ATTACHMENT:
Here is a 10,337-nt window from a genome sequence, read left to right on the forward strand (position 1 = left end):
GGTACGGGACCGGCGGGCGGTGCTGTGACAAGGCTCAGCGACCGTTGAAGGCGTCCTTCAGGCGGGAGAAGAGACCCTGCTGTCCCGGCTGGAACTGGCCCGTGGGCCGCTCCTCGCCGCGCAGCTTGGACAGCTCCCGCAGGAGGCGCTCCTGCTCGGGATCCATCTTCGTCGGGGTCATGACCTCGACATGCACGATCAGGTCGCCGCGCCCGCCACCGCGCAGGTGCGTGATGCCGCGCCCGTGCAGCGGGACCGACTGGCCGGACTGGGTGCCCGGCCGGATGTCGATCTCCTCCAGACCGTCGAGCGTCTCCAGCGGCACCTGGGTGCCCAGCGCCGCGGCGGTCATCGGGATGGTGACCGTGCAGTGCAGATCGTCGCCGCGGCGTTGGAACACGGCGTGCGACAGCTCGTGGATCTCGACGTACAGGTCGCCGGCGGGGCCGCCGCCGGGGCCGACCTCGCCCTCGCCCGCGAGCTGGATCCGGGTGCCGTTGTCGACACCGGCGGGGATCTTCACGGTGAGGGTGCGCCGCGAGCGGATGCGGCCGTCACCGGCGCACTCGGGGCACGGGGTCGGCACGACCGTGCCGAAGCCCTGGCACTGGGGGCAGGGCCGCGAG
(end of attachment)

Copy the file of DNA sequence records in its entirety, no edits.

Here is a 10,337-nt window from a genome sequence, read left to right on the forward strand (position 1 = left end):
GGTACGGGACCGGCGGGCGGTGCTGTGACAAGGCTCAGCGACCGTTGAAGGCGTCCTTCAGGCGGGAGAAGAGACCCTGCTGTCCCGGCTGGAACTGGCCCGTGGGCCGCTCCTCGCCGCGCAGCTTGGACAGCTCCCGCAGGAGGCGCTCCTGCTCGGGATCCATCTTCGTCGGGGTCATGACCTCGACATGCACGATCAGGTCGCCGCGCCCGCCACCGCGCAGGTGCGTGATGCCGCGCCCGTGCAGCGGGACCGACTGGCCGGACTGGGTGCCCGGCCGGATGTCGATCTCCTCCAGACCGTCGAGCGTCTCCAGCGGCACCTGGGTGCCCAGCGCCGCGGCGGTCATCGGGATGGTGACCGTGCAGTGCAGATCGTCGCCGCGGCGTTGGAACACGGCGTGCGACAGCTCGTGGATCTCGACGTACAGGTCGCCGGCGGGGCCGCCGCCGGGGCCGACCTCGCCCTCGCCCGCGAGCTGGATCCGGGTGCCGTTGTCGACACCGGCGGGGATCTTCACGGTGAGGGTGCGCCGCGAGCGGATGCGGCCGTCACCGGCGCACTCGGGGCACGGGGTCGGCACGACCGTGCCGAAGCCCTGGCACTGGGGGCAGGGCCGCGAG